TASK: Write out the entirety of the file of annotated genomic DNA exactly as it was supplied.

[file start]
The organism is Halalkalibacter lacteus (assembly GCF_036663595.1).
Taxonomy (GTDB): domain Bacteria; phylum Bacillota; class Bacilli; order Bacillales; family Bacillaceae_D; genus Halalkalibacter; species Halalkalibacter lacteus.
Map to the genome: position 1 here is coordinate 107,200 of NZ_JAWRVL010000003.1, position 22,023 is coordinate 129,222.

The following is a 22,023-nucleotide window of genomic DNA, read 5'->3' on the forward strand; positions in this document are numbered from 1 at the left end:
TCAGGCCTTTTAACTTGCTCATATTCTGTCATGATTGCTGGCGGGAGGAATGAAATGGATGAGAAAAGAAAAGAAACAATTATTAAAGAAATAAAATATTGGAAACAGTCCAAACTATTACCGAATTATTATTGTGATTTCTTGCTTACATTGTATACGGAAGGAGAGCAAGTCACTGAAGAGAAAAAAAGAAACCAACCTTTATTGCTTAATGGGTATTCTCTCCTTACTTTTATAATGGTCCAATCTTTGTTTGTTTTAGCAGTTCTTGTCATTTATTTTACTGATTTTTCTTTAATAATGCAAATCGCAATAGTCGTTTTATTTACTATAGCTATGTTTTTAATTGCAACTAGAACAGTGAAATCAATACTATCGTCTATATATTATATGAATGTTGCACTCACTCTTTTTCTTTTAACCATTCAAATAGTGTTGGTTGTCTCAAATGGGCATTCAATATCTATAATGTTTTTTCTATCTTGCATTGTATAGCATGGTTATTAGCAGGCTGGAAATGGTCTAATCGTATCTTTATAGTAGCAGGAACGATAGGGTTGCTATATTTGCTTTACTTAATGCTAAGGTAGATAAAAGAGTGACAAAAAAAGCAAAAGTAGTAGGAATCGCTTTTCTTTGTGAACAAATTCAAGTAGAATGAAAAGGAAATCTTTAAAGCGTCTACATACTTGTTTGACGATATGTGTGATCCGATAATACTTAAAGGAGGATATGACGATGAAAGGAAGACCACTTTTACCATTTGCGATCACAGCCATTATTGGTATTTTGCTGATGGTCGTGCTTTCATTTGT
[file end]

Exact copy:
The organism is Halalkalibacter lacteus (assembly GCF_036663595.1).
Taxonomy (GTDB): domain Bacteria; phylum Bacillota; class Bacilli; order Bacillales; family Bacillaceae_D; genus Halalkalibacter; species Halalkalibacter lacteus.
Map to the genome: position 1 here is coordinate 107,200 of NZ_JAWRVL010000003.1, position 22,023 is coordinate 129,222.

The following is a 22,023-nucleotide window of genomic DNA, read 5'->3' on the forward strand; positions in this document are numbered from 1 at the left end:
TCAGGCCTTTTAACTTGCTCATATTCTGTCATGATTGCTGGCGGGAGGAATGAAATGGATGAGAAAAGAAAAGAAACAATTATTAAAGAAATAAAATATTGGAAACAGTCCAAACTATTACCGAATTATTATTGTGATTTCTTGCTTACATTGTATACGGAAGGAGAGCAAGTCACTGAAGAGAAAAAAAGAAACCAACCTTTATTGCTTAATGGGTATTCTCTCCTTACTTTTATAATGGTCCAATCTTTGTTTGTTTTAGCAGTTCTTGTCATTTATTTTACTGATTTTTCTTTAATAATGCAAATCGCAATAGTCGTTTTATTTACTATAGCTATGTTTTTAATTGCAACTAGAACAGTGAAATCAATACTATCGTCTATATATTATATGAATGTTGCACTCACTCTTTTTCTTTTAACCATTCAAATAGTGTTGGTTGTCTCAAATGGGCATTCAATATCTATAATGTTTTTTCTATCTTGCATTGTATAGCATGGTTATTAGCAGGCTGGAAATGGTCTAATCGTATCTTTATAGTAGCAGGAACGATAGGGTTGCTATATTTGCTTTACTTAATGCTAAGGTAGATAAAAGAGTGACAAAAAAAGCAAAAGTAGTAGGAATCGCTTTTCTTTGTGAACAAATTCAAGTAGAATGAAAAGGAAATCTTTAAAGCGTCTACATACTTGTTTGACGATATGTGTGATCCGATAATACTTAAAGGAGGATATGACGATGAAAGGAAGACCACTTTTACCATTTGCGATCACAGCCATTATTGGTATTTTGCTGATGGTCGTGCTTTCATTTGT